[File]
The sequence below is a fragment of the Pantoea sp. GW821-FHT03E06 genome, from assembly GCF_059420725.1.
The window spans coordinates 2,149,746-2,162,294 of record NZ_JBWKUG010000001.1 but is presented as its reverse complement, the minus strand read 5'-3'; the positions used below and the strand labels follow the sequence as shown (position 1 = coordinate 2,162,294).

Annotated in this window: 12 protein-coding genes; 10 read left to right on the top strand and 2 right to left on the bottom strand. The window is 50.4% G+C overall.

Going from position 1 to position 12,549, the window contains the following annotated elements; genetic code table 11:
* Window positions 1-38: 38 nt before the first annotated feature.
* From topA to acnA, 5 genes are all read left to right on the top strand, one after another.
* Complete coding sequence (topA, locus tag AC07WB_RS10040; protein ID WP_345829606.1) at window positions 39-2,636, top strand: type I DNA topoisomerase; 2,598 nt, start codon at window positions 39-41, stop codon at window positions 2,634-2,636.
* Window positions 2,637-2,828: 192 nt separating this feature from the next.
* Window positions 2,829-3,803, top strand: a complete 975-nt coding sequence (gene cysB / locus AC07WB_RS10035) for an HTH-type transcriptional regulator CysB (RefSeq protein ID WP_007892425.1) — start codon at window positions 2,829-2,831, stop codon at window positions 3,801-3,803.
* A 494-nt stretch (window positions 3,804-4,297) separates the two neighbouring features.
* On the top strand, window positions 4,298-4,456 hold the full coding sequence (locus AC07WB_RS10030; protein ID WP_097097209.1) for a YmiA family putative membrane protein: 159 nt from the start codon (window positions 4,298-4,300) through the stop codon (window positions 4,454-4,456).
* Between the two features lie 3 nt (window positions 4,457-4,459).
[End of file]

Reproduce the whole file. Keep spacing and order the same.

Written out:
The sequence below is a fragment of the Pantoea sp. GW821-FHT03E06 genome, from assembly GCF_059420725.1.
The window spans coordinates 2,149,746-2,162,294 of record NZ_JBWKUG010000001.1 but is presented as its reverse complement, the minus strand read 5'-3'; the positions used below and the strand labels follow the sequence as shown (position 1 = coordinate 2,162,294).

Annotated in this window: 12 protein-coding genes; 10 read left to right on the top strand and 2 right to left on the bottom strand. The window is 50.4% G+C overall.

Going from position 1 to position 12,549, the window contains the following annotated elements; genetic code table 11:
* Window positions 1-38: 38 nt before the first annotated feature.
* From topA to acnA, 5 genes are all read left to right on the top strand, one after another.
* Complete coding sequence (topA, locus tag AC07WB_RS10040; protein ID WP_345829606.1) at window positions 39-2,636, top strand: type I DNA topoisomerase; 2,598 nt, start codon at window positions 39-41, stop codon at window positions 2,634-2,636.
* Window positions 2,637-2,828: 192 nt separating this feature from the next.
* Window positions 2,829-3,803, top strand: a complete 975-nt coding sequence (gene cysB / locus AC07WB_RS10035) for an HTH-type transcriptional regulator CysB (RefSeq protein ID WP_007892425.1) — start codon at window positions 2,829-2,831, stop codon at window positions 3,801-3,803.
* A 494-nt stretch (window positions 3,804-4,297) separates the two neighbouring features.
* On the top strand, window positions 4,298-4,456 hold the full coding sequence (locus AC07WB_RS10030; protein ID WP_097097209.1) for a YmiA family putative membrane protein: 159 nt from the start codon (window positions 4,298-4,300) through the stop codon (window positions 4,454-4,456).
* Between the two features lie 3 nt (window positions 4,457-4,459).